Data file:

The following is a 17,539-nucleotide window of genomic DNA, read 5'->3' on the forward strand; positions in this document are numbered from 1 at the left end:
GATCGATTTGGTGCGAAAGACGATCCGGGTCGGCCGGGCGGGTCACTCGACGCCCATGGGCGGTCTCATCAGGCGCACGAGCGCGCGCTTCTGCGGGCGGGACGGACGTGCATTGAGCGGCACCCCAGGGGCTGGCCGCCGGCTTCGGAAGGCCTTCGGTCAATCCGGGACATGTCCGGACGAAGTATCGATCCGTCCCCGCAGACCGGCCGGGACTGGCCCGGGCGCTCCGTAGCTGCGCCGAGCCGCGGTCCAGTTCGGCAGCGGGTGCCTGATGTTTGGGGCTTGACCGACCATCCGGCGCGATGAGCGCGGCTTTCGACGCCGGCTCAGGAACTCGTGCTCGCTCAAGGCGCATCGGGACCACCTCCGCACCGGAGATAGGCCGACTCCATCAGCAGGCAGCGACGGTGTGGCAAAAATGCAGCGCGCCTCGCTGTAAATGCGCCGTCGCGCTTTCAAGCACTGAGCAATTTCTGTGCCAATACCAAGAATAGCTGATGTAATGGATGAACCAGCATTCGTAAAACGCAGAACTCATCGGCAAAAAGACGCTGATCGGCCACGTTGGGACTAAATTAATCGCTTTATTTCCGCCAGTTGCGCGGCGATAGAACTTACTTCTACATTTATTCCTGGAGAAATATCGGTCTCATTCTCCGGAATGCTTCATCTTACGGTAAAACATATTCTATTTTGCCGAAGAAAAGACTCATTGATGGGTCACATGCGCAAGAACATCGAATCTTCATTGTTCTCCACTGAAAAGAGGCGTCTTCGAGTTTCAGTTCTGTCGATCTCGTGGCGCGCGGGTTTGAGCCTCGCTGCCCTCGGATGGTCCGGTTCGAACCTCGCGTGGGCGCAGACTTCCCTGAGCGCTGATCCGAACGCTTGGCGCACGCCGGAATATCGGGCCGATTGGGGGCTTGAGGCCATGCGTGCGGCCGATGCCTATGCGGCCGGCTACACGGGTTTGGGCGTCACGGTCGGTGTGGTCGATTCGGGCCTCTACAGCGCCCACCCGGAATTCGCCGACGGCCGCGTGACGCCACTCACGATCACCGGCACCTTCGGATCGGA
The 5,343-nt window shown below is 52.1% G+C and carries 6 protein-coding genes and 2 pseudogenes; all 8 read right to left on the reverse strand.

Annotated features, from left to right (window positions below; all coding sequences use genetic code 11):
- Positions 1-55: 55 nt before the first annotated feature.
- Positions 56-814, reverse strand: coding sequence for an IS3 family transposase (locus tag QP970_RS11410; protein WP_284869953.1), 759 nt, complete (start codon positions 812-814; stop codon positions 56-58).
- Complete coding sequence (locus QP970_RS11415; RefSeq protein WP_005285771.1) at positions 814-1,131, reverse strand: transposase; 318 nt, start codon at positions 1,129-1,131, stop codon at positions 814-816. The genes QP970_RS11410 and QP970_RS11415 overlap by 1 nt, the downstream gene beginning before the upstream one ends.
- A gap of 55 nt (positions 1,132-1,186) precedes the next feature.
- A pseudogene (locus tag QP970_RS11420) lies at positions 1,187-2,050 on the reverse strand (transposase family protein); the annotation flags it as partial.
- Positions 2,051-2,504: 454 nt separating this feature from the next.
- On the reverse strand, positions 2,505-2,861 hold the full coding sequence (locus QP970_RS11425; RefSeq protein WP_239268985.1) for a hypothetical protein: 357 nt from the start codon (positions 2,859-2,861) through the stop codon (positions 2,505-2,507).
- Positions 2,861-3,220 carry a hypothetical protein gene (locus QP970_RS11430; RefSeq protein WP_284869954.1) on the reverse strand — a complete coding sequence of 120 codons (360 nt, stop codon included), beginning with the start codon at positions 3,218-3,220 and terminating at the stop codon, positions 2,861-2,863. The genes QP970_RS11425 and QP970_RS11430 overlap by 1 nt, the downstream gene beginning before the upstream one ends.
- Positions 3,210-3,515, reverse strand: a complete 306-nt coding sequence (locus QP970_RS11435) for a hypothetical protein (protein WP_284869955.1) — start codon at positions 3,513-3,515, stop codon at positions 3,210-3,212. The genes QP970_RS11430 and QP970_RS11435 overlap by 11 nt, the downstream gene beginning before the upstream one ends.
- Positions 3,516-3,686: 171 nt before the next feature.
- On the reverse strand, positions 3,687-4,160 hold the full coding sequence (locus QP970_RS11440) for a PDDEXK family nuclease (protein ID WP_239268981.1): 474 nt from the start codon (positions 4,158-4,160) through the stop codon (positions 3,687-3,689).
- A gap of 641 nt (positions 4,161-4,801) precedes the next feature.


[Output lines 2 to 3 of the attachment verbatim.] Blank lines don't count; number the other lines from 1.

GATCGATTTGGTGCGAAAGACGATCCGGGTCGGCCGGGCGGGTCACTCGACGCCCATGGGCGGTCTCATCAGGCGCACGAGCGCGCGCTTCTGCGGGCGGGACGGACGTGCATTGAGCGGCACCCCAGGGGCTGGCCGCCGGCTTCGGAAGGCCTTCGGTCAATCCGGGACATGTCCGGACGAAGTATCGATCCGTCCCCGCAGACCGGCCGGGACTGGCCCGGGCGCTCCGTAGCTGCGCCGAGCCGCGGTCCAGTTCGGCAGCGGGTGCCTGATGTTTGGGGCTTGACCGACCATCCGGCGCGATGAGCGCGGCTTTCGACGCCGGCTCAGGAACTCGTGCTCGCTCAAGGCGCATCGGGACCACCTCCGCACCGGAGATAGGCCGACTCCATCAGCAGGCAGCGACGGTGTGGCAAAAATGCAGCGCGCCTCGCTGTAAATGCGCCGTCGCGCTTTCAAGCACTGAGCAATTTCTGTGCCAATACCAAGAATAGCTGATGTAATGGATGAACCAGCATTCGTAAAACGCAGAACTCATCGGCAAAAAGACGCTGATCGGCCACGTTGGGACTAAATTAATCGCTTTATTTCCGCCAGTTGCGCGGCGATAGAACTTACTTCTACATTTATTCCTGGAGAAATATCGGTCTCATTCTCCGGAATGCTTCATCTTACGGTAAAACATATTCTATTTTGCCGAAGAAAAGACTCATTGATGGGTCACATGCGCAAGAACATCGAATCTTCATTGTTCTCCACTGAAAAGAGGCGTCTTCGAGTTTCAGTTCTGTCGATCTCGTGGCGCGCGGGTTTGAGCCTCGCTGCCCTCGGATGGTCCGGTTCGAACCTCGCGTGGGCGCAGACTTCCCTGAGCGCTGATCCGAACGCTTGGCGCACGCCGGAATATCGGGCCGATTGGGGGCTTGAGGCCATGCGTGCGGCCGATGCCTATGCGGCCGGCTACACGGGTTTGGGCGTCACGGTCGGTGTGGTCGATTCGGGCCTCTACAGCGCCCACCCGGAATTCGCCGACGGCCGCGTGACGCCACTCACGATCACCGGCACCTTCGGATCGGA
The 5,343-nt window shown below is 52.1% G+C and carries 6 protein-coding genes and 2 pseudogenes; all 8 read right to left on the reverse strand.